There was an amazing turnout Thursday night to A Local M.E.A.L. in Charlottetown (Meet-eat- and learn). Well over 200 people crowded into a room offering a variety of local products expertly prepared by students from the Culinary Institute at one end, and a podium with two screens at the other. Farmer Paul Offer began with an emotional plea that economics and red tape is slowly killing the small farmer. Offer was recently told he could no longer serve eggs from his backyard flock to guests at his Bed and Breakfast. He also said it was only off-farm income that kept his business going all these years. He said he and wife stayed at it because they loved the work.
Nine other speakers, some farmers, some food thinkers, used power point presentations on similar themes: the opportunities and the road blocks to a true local food system. It was inspiring to see so many committed to making a more rational, sustainable food system work, and discouraging to know that there is so much economic and marketing power waged against consumers thinking too hard about where their food really comes from. Everyone in the room said they didn't want this to be the last Local M.E.A.L.
And just to remind us that quick and clever hands of investors and hedge fund managers are always on the lookout to exploit world events, a chilling reminder that outside of that direct relationship at farmer's markets, and community shared agriculture, food is a commodity, not controlled by the people who produce, or ultimately consume it.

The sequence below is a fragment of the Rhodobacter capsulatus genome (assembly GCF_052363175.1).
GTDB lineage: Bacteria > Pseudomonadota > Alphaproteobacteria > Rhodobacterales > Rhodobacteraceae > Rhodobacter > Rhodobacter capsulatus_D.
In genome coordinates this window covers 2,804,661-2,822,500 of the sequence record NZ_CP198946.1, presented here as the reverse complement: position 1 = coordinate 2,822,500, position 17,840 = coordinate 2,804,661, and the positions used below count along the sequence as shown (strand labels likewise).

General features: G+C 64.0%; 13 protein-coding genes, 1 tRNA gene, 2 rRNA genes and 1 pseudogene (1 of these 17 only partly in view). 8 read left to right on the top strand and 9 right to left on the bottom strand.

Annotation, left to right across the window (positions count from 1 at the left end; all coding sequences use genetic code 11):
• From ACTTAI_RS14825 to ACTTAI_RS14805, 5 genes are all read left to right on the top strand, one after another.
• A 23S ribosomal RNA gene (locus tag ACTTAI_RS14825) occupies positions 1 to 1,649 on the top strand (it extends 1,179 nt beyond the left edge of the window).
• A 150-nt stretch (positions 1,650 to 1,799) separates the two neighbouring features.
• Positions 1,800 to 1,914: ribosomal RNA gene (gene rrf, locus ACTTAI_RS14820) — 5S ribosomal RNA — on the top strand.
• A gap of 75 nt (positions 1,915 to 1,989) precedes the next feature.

How investors can harvest gains from agriculture
Global food prices are on the rise again, raising questions about the impact on inflation and global economic growth – not to mention how some of the world's poorest people will feed themselves.
For investors, though, there is another question: How sustainable is this latest surge in food prices and what are the best ways to gain access to it?
According to the United Nations Food and Agriculture Organization, world food prices rose 2.2 per cent between January and February. Food prices have been rising for eight consecutive months, hitting new highs that surpass the level seen during the 2008 spike.